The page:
The most significant benefit of this type of face injection is that it has been FDA-approved for use on immunocompetent people, but be sure to check their medication before the procedure to avoid any unwanted side effects. It can furthermore improve various facial concerns through multiple sessions. PLLA fillers offer significant improvements for facial concerns, such as correcting nasolabial fold deficiencies, and facial wrinkles, and enhancing the cheeks, providing a natural and revitalized appearance. These benefits are achieved through a series of injections at recommended intervals.

While on the subject of side effects, the PLLA fillers come with common injection site reactions, including redness, swelling, bruising, and tenderness. However, these effects are usually mild and temporary and subside within a week. While rare, PLLA can trigger an allergic reaction and the formation of granulomas.

Polymethyl-methacrylate microspheres (PMMA)

FDA-approved brands: Bellafill

PMMA is a semi-permanent filler consisting of tiny, biocompatible microspheres suspended in a collagen-based gel. What makes it unique is that, unlike other semi-permanent fillers, this type of face filler isn’t fully biodegradable and leaves tiny microspheres inside the skin. The microspheres are composed of polymethyl-methacrylate, a synthetic polymer widely used in medical implants and other applications.

When injected, the collagen-based gel provides immediate volume enhancement, filling in wrinkles and folds to create a smoother appearance. Over time, the body gradually absorbs the gel, while the PMMA microspheres remain in place. The microspheres stimulate the body’s natural collagen production, leading to further volume restoration and continued skin texture and elasticity improvement.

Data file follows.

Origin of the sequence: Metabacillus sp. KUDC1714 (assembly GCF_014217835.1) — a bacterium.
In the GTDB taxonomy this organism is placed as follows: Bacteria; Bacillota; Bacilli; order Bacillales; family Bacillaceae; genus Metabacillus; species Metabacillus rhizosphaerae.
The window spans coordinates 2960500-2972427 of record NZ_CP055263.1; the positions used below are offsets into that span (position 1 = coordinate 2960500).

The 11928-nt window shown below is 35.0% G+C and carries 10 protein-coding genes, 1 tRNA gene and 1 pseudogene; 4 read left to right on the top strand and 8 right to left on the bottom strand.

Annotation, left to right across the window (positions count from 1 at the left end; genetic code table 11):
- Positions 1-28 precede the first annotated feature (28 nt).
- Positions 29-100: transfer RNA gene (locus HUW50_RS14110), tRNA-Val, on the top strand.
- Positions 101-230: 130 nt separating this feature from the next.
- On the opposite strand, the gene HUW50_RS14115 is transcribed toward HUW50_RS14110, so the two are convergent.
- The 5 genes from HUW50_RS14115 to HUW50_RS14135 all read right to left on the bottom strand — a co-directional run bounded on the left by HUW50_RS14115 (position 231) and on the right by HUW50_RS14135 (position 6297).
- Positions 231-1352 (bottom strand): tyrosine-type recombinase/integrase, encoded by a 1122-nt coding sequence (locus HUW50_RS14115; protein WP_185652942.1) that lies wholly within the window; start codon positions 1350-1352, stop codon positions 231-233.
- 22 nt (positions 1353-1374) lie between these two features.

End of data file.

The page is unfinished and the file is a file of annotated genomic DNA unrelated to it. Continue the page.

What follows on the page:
Compared to other fillers like hyaluronic acid (HA) or calcium hydroxylapatite (CaHA), PMMA fillers are considered semi-permanent. Once the collagen gel is absorbed, the PMMA microspheres act as a framework, providing long-lasting support and volume to the treated areas. They often last for 2 to 5 years before the treatment needs to be repeated.

One of the distinct benefits of PMMA face filler types is their longevity. Due to the gradual stimulation of collagen production, the results can last for several years, making them an excellent choice for patients seeking long-term facial rejuvenation. The main disadvantage of this longevity is that microspheres can only be removed surgically if necessary.

However, we mustn’t dismiss the possibility of adverse reactions, as there is always the possibility of side effects. Fortunately, most side effects are mild and temporary, including acute injection site reactions like bruising, swelling, pain, redness, and tenderness. Additionally, rash formation, granulomas, and lumps are possible, though these occurrences are rare.


FDA-approved brands: None

Unlike other semi-permanent types of facial fillers, polyalkylimide fillers are unique as they are the only permanent injectable fillers. They contain no biological tissue and are members of the acryl-derivative family, alkyl-imides, which do not have any free monomers. While there are no FDA-approved brands of this type on the market, Aquamid is well-known and used across the globe.

When injected into the skin, the polyalkylimide acts as a volumizer, providing immediate augmentation to the treated areas. It helps to restore lost facial volume, smooth out wrinkles, and reduce the appearance of other fine lines and folds, such as nasolabial folds, glabella lines, and chin folds.

Polyalkylimide fillers offer one crucial, distinct benefit compared to other facial filler types. They are a true permanent filler, meaning that they do not get fully absorbed by the body over time like most other fillers. Additionally, their volumizing effect is long-lasting, providing extended results that do not require frequent touch-ups.

Nothing comes without a price, and the same is true with polyalkylimide fillers. Common side effects are infection, inflammation, asymmetry, filler migration, the formation of granulomas, and fat necrosis. While rare, these adverse effects can happen, leading us to their biggest problem: They can only be removed by draining the area or by surgical removal of the implant.